Kinetics of violaxanthin de-epoxidation by violaxanthin de-epoxidase, a xanthophyll cycle enzyme, is regulated by membrane fluidity in model lipid bilayers. Eur J Biochem

Department of Plant Physiology and Biochemistry, The Jan Zurzycki Institute of Molecular Biology and Biotechnology, Jagiellonian University, Kraków, Poland.
European Journal of Biochemistry (Impact Factor: 3.58). 10/2002; 269(18):4656-65. DOI: 10.1046/j.1432-1033.2002.03166.x
Source: PubMed


This paper describes violaxanthin de-epoxidation in model lipid bilayers. Unilamellar egg yolk phosphatidylcholine (PtdCho) vesicles supplemented with monogalactosyldiacylglycerol were found to be a suitable system for studying this reaction. Such a system resembles more the native thylakoid membrane and offers better possibilities for studying kinetics and factors controlling de-epoxidation of violaxanthin than a system composed only ofmonogalactosyldiacylglycerol and is commonly used in xanthophyll cycle studies. The activity of violaxanthin de-epoxidase (VDE) strongly depended on the ratio of monogalactosyldiacylglycerol to PtdCho in liposomes. The mathematical model of violaxanthin de-epoxidation was applied to calculate the probability of violaxanthin to zeaxanthin conversion at different phases of de-epoxidation reactions. Measurements of deepoxidation rate and EPR-spin label study at different temperatures revealed that dynamic properties of the membrane are important factors that might control conversion of violaxanthin to antheraxanthin. A model of the molecular mechanism of violaxanthin de-epoxidation where the reversed hexagonal structures (mainly created by monogalactosyldiacylglycerol) are assumed to be required for violaxanthin conversion to zeaxanthin is proposed. The presence of monogalactosyldiacylglycerol reversed hexagonal phase was detected in the PtdCho/monogalactosyldiacylglycerol liposomes membrane by 31P-NMR studies. The availability of violaxanthin for de-epoxidation is a diffusion-dependent process controlled by membrane fluidity. The significance of the presented results for understanding themechanism of violaxanthin de-epoxidation in native thylakoid membranes is discussed.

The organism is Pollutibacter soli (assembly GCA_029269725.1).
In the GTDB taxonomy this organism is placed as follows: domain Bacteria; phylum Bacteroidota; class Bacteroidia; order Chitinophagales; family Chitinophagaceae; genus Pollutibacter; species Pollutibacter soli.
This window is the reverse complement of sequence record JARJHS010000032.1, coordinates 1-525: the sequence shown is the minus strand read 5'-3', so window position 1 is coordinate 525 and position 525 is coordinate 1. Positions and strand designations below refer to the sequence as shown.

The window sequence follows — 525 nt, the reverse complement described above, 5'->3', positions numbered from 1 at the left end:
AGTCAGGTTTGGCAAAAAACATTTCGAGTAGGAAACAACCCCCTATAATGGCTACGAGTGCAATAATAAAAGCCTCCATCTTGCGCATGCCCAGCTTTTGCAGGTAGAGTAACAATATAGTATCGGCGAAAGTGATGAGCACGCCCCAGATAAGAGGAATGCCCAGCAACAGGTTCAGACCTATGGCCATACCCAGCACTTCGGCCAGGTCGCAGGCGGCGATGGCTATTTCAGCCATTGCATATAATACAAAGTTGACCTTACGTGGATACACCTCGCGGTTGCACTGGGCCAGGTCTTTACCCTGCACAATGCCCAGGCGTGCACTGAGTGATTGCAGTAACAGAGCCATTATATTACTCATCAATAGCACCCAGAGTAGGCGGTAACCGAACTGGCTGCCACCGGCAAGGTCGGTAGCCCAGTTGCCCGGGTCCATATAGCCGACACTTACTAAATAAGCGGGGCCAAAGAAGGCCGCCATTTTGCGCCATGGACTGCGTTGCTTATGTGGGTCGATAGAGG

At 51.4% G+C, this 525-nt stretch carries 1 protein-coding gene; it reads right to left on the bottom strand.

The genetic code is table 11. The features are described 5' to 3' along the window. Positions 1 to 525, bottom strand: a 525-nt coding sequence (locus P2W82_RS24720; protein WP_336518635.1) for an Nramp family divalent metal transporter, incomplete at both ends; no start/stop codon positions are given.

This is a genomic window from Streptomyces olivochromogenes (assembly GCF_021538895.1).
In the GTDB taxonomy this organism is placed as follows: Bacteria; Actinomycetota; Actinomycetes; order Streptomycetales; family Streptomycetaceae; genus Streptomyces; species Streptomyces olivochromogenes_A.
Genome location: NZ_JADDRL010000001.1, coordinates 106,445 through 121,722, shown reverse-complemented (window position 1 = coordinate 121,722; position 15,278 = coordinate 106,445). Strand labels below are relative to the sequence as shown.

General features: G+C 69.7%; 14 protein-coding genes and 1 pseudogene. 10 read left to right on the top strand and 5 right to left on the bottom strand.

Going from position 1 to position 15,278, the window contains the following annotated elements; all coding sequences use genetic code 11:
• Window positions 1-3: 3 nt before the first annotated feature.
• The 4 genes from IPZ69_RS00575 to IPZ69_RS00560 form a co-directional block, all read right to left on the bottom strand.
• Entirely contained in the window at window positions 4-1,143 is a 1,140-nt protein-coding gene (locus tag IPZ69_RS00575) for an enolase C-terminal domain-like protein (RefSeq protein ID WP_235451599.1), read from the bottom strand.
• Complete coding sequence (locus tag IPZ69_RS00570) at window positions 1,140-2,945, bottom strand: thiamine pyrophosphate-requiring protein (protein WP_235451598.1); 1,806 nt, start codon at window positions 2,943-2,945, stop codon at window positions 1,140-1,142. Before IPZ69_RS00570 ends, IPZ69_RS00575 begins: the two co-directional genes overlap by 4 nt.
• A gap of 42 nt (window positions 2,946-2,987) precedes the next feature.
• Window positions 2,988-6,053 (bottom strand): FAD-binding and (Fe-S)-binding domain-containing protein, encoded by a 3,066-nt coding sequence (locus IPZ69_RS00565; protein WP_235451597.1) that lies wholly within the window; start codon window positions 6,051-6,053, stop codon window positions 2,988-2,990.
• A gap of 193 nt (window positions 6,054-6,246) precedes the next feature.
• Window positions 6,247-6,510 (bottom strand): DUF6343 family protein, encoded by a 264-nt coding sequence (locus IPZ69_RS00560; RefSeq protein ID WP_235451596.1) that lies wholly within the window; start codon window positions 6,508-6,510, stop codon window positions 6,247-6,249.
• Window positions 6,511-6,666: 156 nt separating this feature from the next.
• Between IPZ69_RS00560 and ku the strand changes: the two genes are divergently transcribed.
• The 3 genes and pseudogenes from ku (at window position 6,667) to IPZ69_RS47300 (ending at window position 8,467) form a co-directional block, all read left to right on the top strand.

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Available from: Anna Kostecka-Gugala, Jan 07, 2016
    • "Role of MGDG in V de-epoxidation. The presence of the main thylakoid membrane lipid monogalactosyldiacylglycerole (MGDG) is essential for the efficient de-epoxidation of V to A and Z (Fig. 2, Latowski et al., 2002; Goss et al., 2005, 2007). The role of MGDG is twofold: first, it serves as solubilizing agent for the hydrophobic xanthophyll cycle pigment V, thus making the substrate accessible for the enzyme VDE (Goss et al., 2005). "